How do you express and respond to someone who does not speak your language or come from a different culture? Is it possible to communicate if both parties do not speak the same language and come from different culture? It is. I am happy to share my personal experience with you here.
I learnt of this method from my parents. Every year, we celebrate Hari Raya Puasa (or Idul Fitri) and our neighbours celebrate Chinese New Year, Deepavali or Christmas. Most of my neighbours were Chinese. Many would not eat beef or mutton. It was either because they were Taoists, Buddhists or just didn’t like eating them. We knew about this from the butchers in the markets. Sometimes we learnt them from our neighbours themselves. So mum would always prepare chicken curry for them. Then we would send food to their homes on the day.
I would watch her as she handed the tray of food to them. She would put on a great smile and said,”Hari Raya. Makan.” (Hari Raya, Eat) Our neighbour said, “Terima Kasih.” or “Kam Siah”. In English that literally means Thank you. Mum must have started this tradition of sharing her food with the neigbours during the festive seasons when I was very little because by the time it was my turn to bring trays of food to them, they seemed expectant and had already prepared Ang Pows (red packets with cash in them), fruits and titbits for us as a return gesture.
Nobody, except the kids, could speak English in my neighbourhood. Yet, there was communication. The kids could speak English because they went to school. Yet when we played, we did not speak in English. We picked up words in Malay and Chinese dialect as we played. Somehow, it all clicked. One thing for sure, the kids who could pick up new languages easily would drive the entire playtime with that language. In our case, my siblings picked up Mandarin and Hokkien readily; it was then convenient to just use Hokkien (the mother tongue of our playmates) while we played. That was how the kids solved the problem amongst themselves. The Society of Children prevailed. There were no rules, no organisation, just simple clear understanding of what worked.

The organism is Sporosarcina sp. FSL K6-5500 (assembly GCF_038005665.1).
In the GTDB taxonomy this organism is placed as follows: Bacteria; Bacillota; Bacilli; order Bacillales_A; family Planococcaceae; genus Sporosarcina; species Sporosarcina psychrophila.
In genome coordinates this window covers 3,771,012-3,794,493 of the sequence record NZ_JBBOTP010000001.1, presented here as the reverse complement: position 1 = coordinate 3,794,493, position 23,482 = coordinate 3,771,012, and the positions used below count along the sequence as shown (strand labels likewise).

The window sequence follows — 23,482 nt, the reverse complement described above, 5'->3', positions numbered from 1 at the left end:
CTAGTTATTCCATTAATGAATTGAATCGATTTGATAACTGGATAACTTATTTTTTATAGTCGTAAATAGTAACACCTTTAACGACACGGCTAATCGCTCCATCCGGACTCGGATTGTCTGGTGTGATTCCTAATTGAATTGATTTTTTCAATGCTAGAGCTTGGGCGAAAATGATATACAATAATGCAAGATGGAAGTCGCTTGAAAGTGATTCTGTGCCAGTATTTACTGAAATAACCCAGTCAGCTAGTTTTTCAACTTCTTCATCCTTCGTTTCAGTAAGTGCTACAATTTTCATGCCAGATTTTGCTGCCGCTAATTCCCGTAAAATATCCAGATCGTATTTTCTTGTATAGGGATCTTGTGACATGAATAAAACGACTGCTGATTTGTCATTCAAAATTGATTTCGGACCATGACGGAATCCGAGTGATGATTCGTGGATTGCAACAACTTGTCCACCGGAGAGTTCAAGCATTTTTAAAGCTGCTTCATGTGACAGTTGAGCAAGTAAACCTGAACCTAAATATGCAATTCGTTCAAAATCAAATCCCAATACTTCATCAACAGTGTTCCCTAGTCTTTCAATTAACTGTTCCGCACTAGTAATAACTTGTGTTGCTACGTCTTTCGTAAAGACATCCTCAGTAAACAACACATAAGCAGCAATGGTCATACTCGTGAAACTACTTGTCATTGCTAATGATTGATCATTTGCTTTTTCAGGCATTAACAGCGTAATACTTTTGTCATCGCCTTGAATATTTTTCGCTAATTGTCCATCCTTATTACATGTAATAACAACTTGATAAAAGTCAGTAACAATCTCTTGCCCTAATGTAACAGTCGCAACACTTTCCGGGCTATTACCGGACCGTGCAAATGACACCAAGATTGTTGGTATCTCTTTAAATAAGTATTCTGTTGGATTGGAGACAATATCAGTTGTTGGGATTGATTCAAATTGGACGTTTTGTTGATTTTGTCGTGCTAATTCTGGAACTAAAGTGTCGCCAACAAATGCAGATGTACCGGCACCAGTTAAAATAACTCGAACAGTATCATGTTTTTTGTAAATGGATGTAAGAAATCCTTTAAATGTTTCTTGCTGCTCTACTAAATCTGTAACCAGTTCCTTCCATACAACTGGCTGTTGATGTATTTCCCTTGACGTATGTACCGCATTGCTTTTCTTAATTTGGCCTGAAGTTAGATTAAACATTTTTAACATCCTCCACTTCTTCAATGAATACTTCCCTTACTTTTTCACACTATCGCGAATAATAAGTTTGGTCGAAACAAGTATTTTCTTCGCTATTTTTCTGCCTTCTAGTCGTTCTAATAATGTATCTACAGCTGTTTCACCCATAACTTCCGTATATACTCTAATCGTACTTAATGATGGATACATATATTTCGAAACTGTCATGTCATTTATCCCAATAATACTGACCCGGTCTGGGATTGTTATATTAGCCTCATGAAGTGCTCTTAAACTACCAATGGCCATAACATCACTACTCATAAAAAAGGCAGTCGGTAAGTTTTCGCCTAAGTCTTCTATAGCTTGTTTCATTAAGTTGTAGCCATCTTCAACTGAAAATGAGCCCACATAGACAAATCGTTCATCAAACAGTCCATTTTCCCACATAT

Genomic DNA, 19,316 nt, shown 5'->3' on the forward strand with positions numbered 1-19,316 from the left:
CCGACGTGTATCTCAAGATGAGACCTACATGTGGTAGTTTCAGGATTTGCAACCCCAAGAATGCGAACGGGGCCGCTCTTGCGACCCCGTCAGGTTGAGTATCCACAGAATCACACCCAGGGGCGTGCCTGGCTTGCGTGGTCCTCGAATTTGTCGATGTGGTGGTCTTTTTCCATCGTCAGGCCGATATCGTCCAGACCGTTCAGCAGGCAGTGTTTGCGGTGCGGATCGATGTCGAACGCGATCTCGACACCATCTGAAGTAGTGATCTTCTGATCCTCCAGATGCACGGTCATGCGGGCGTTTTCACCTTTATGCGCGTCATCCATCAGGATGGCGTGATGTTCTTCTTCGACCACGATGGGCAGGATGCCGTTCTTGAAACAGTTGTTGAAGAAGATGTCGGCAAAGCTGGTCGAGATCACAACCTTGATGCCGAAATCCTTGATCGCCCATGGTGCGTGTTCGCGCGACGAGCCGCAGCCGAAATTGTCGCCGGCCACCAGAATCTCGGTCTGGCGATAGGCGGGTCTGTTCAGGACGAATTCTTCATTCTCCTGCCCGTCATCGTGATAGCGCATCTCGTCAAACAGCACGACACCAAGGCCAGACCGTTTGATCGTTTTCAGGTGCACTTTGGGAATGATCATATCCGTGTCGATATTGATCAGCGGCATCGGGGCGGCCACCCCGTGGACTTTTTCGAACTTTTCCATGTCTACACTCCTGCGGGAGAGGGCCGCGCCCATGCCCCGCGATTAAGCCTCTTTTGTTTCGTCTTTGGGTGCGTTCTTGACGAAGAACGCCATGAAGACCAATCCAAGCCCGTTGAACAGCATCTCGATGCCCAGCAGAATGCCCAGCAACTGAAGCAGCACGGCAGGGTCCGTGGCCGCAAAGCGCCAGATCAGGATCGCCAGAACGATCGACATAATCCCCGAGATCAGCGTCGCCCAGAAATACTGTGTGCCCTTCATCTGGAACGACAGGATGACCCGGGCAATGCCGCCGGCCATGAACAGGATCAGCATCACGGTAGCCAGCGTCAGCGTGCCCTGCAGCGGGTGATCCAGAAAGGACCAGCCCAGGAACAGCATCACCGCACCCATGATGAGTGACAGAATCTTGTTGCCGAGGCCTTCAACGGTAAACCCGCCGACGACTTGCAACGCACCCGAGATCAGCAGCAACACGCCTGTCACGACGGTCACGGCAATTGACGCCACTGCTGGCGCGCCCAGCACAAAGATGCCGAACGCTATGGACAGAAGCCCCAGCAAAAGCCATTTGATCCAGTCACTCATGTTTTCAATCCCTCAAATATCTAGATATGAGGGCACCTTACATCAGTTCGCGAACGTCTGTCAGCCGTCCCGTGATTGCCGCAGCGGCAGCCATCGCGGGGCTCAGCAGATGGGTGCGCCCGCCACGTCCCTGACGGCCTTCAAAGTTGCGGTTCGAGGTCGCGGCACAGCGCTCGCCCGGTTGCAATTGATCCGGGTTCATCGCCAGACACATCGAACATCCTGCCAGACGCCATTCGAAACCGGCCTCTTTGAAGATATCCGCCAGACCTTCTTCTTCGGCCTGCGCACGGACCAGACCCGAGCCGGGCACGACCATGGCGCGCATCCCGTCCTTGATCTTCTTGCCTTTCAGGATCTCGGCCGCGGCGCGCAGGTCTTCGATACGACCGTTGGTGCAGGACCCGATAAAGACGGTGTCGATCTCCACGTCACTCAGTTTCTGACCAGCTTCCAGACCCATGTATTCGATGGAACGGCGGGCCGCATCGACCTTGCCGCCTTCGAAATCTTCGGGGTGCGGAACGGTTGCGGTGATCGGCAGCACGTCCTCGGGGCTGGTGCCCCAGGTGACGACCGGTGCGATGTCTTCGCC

Thus, in order for Intercultural Communication to work for you like it did for us, you need to have the following:
- Great attitude. Share generously and expect nothing in return. Once you have decided that’s what you want to share (whether food or time), do not hold back and make excuses to terminate or offer less than what you have prepared to give. My mother was always overjoyed when she handed food to our neighbours. Perhaps it is because that’s when the joy of sharing finally reaches its peak.
- Great courage. It is not uncommon to receive gifts that you do not need or food that you won’t eat. So be courageous to share your gifts and leave the decision to enjoy your gifts to the recipients. The thought really counts.
- Great patience and preserverence. It took my parents more than 20 years to penetrate through the walls that separate the diverse cultures in our neighbourhood. I say 20 years because that’s about as long as I spent the years in school, made new friends, learnt new languages and lived harmoniously with other people of different culture and races.
- Great tolerance. Could you still enjoy being around people who practise different religious beliefs or would you prefer to walk away from these people? Could you remain steadfast in your beliefs and yet allow yourself to accept (not embrace) the rights of others to practise their own beliefs. No drinking of alchohol for Muslims and no eating of meat for Buddhists for instance. I had great friends who would prepare only Muslim food even on their festival. No pork on the menu when we visited them on Chinese New Year.
Rome was not built in one day. Success at intercultural communication does not take one day also. You have to play by ear and use your power of discernment to get engaged. Sometimes it could be just as simple as chicken curry, like what my mum and dad had discovered.